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I'm working on a few proofs and am missing how this algebra works....

So, how does one expand $(k+1)^3\,$? Can I use FOIL? What does it expand to?

And how to expand $(k+1)^5\,$?


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look up Pascal's Triangle, and Binomial Theorem. Also no, you can't use FOIL, at very least you must use distributive property. – Joseph Skelton Jan 22 '13 at 20:59
up vote 12 down vote accepted

Check out the entry Binomial Theorem in Wikipedia.

Putting $y = 1$, that will give you the tools you need to expand $(k+1)^3,\; (k+1)^5, \;$ and $\,(k + 1)^n\,$ for any non-negative integer $n$.

FOIL works fine for $(k + 1)^2 = k^2 + 2k + 1$

One can go a step further by distributing $(k+1)$ over $(k^2 + 2k + 1)$ to get $$(k^3 + 3k^2 + 3k + 1) = (k + 1)^3.$$

But for large exponents, it's handy to know the pattern of coefficients that correspond to different powers of $k$ in the expansion of $(k+1)^n$: Pascal's triangle shows this handy relationship.

I'll include an animation and image of "Pascal's Triangle" which displays the coefficients of expansions of a binomial $(k + 1)$ (these coefficients are referred to as: binomial coefficients): up to and including fourth and fifth degree binomials, respectively:

$\quad\quad\quad\quad$enter image description here $\quad\quad\quad\quad$enter image description here

$$\text{Each number in the triangle is the sum of the two directly above it.}$$

To see how this "plays out" in the expansion of $(x + 1)^n,\;0 \le n \le 6$:

$$(x + 1)^0 = \color{blue}{\bf{1}}$$ $$(x + 1)^1 = \color{blue}{\bf{1}}\cdot x +\color{blue}{\bf{1}}$$ $$(x + 1)^2 = \color{blue}{\bf{1}}\cdot x^2 + \color{blue}{\bf{2}}x + \color{blue}{\bf{1}}$$ $$(x+1)^3 = \color{blue}{\bf{1}}\cdot x^3 + \color{blue}{\bf{3}}x^2 + \color{blue}{\bf{3}}x + \color{blue}{\bf{1}}$$ $$(x+1)^4 = \color{blue}{\bf{1}}\cdot x^4 + \color{blue}{\bf{4}} x^3+ \color{blue}{\bf{6}}x^2 + \color{blue}{\bf{4}}x +\color{blue}{\bf{1}}$$ $$(x+1)^5 = \color{blue}{\bf{1}}\cdot x^5 + \color{blue}{\bf{5}}x^4 + \color{blue}{\bf{10}} x^3 + \color{blue}{\bf{10}} x^2 + \color{blue}{\bf{5}}x + \color{blue}{\bf{1}}$$ $$(x + 1)^6 = \color{blue}{\bf{1}}\cdot x^6 + \color{blue}{\bf{6}}x^5 +\color{blue}{\bf{15}}x^4 + \color{blue}{\bf{20}}x^3 +\color{blue}{\bf{15}}x^2 + \color{blue}{\bf{6}}x + \color{blue}{\bf{1}}$$ $${\bf{\vdots}}$$

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Image source: Wikipedia, found at link to "Pascal's Triangle". – amWhy Jan 22 '13 at 22:17
Nice animated GIF! The answer is good, too :-) (+1) – robjohn Jan 22 '13 at 22:53
Thanks, @robjohn! It says more concisely, in animation, what would take a bit of explaining to write! – amWhy Jan 22 '13 at 22:56
@amWhy: It is unbelievable!! Great!! I cannot say anything. Nothing such this can describe the problem soooo well. +10! – Babak S. Jan 23 '13 at 15:50
This is incredible! Perfect explanation. Thank you! – user56763 Jan 23 '13 at 16:44

You can use "FOIL" twice. You should get $$ k^3+3k^2+3k+1. $$ More generally, $$ (a+b)^3 = a^3 + 3a^2b+3ab^2+ b^3. $$

Please don't vacilate between lower-case $k$ and capital $K$ in mathematical notation. Pick one and stick to it. Mathematical notation is case sensitive. Sometimes one uses lower-case $k$ and capital $K$ for two different things in the same problem, and you need to be clear about which is which.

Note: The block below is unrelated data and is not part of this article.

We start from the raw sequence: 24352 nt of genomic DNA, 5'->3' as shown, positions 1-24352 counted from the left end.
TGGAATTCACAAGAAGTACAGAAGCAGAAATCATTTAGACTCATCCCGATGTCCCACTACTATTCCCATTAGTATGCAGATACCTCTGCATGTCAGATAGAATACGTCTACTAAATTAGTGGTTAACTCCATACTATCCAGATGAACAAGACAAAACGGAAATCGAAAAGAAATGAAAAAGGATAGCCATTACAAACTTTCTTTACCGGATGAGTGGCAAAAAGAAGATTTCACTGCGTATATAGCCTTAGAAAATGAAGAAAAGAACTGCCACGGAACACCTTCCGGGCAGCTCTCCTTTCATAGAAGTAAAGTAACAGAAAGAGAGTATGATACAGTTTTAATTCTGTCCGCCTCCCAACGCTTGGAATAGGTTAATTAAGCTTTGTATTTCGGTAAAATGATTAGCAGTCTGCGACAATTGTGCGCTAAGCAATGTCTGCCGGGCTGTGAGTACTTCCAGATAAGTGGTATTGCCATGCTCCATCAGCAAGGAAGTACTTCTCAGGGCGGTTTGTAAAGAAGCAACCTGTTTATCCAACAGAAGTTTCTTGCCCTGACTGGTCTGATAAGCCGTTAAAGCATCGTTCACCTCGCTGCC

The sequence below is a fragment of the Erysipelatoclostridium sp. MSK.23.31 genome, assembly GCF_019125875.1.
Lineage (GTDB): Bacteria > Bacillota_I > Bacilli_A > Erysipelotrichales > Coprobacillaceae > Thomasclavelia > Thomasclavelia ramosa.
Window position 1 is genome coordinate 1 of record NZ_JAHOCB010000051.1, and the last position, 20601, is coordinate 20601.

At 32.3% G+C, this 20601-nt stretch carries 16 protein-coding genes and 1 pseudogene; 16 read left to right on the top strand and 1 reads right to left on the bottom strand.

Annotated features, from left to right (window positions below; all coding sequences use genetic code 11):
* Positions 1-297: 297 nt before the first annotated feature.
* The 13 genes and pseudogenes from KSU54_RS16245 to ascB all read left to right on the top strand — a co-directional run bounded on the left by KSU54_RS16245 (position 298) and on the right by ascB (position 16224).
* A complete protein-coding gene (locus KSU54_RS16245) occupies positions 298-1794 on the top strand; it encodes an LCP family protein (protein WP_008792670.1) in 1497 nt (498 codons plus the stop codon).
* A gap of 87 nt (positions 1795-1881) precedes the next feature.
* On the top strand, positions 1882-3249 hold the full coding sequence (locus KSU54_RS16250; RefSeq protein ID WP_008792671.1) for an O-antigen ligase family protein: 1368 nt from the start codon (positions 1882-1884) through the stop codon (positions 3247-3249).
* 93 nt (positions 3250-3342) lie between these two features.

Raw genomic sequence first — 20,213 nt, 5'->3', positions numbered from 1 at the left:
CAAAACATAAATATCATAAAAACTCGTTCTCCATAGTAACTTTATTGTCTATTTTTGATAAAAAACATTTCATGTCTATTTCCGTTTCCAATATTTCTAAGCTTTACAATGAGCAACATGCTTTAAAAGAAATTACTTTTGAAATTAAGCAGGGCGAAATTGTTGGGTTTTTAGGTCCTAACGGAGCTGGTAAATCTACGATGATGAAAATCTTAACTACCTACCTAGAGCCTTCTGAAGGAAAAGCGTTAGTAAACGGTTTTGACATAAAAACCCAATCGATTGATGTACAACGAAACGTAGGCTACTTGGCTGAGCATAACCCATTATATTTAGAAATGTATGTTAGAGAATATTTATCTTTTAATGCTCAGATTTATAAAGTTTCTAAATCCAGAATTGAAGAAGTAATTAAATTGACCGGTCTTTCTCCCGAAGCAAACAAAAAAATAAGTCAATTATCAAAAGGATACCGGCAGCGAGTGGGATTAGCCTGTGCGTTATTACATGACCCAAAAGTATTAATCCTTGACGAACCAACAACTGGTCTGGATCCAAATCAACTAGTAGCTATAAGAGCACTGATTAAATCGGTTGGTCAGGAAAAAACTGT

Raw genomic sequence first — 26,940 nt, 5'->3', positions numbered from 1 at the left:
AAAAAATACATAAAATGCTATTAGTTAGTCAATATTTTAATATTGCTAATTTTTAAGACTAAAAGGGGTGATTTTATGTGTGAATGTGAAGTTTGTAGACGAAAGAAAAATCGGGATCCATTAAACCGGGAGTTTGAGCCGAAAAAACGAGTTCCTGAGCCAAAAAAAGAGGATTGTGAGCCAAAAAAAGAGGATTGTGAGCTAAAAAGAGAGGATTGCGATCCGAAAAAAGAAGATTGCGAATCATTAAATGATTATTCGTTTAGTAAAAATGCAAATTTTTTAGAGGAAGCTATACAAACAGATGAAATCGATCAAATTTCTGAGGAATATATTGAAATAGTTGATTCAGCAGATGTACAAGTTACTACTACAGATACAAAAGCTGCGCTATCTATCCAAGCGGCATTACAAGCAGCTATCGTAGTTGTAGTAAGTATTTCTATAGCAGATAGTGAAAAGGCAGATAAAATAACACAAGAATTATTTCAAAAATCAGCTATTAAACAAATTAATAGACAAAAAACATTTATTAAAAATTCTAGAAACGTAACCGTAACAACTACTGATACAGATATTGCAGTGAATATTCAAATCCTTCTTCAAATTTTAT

But it would take a while to use FOIL to get $$ (a+b)^9 = a^9+9a^8b+36a^7b^2+84a^6b^3+126a^5b^4+126a^4b^5+84a^3b^6+36a^2b^7+9ab^8+b^9. $$ That's one reason to be aware of the binomial theorem, which explains the pattern.

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Before you jump to the binomial theorem (still the best way to go, in general, for expressions of the form $(a+b)^n$), let's start at the beginning. You undoubtedly know that $$ (k+1)^3=(k+1)(k+1)(k+1) $$ We'll start by expanding $(k+1)(k+1)$. You can use FOIL here so we have $$ (k+1)(k+1)=k^2+2k+1 $$ We're two-thirds of the way to the answer. Now we have $$ (k+1)^3=(k+1)(k^2+2k+1) $$ and by the distributive property, namely that $(a+b)c=ac+bc$, we have $$ \begin{align} (k+1)^3=(k+1)(k^2+2k+1)&=(k)(k^2+2k+1)+(1)(k^2+2k+1)\\ &=(k^3+2k^2+k)+(k^2+2k+1)\\ &=k^3+3k^2+3k+1 \end{align} $$ This will work for any positive integer exponent but, as Michael notes, you wouldn't want to do this for $(a+b)^n$.

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Thanks, makes sense. – user56763 Jan 23 '13 at 16:45
@ user56763: From what Rick Decker posted you can see that $(k+1)^3 = (k+1)(k+1)(k+1)$ can be expanded in the following way. Write down all possible 3-fold products of the form $ABC,$ where $A$ is a choice of one of the terms in the first $(k+1)$ factor, $B$ is a choice of one of the terms in the second $(k+1)$ factor, and $C$ is a choice of one of the terms in the third $(k+1)$ factor. Then add the 8 products. Thus, among the things you'll add will be $(k)(k)(1)$ and $(1)(k)(k)$ and $(k)(1)(k).$ Note that there are 3 of these with exactly two $k$'s and exactly one $1,$ so you get $3k^2$ ... – Dave L. Renfro Jan 28 '13 at 19:30

What you're looking for is the binomial theorem, where y = 1.

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This is very scant. Something more would be good: some explanation or at least a link to an article. Of course, an answer should be more than simply a link. Look at the other answers for examples. – robjohn Jan 22 '13 at 22:56
Yeah, I was going to, but was having trouble typing out the math for a more exhaustive answer. – MITjanitor Jan 23 '13 at 2:10

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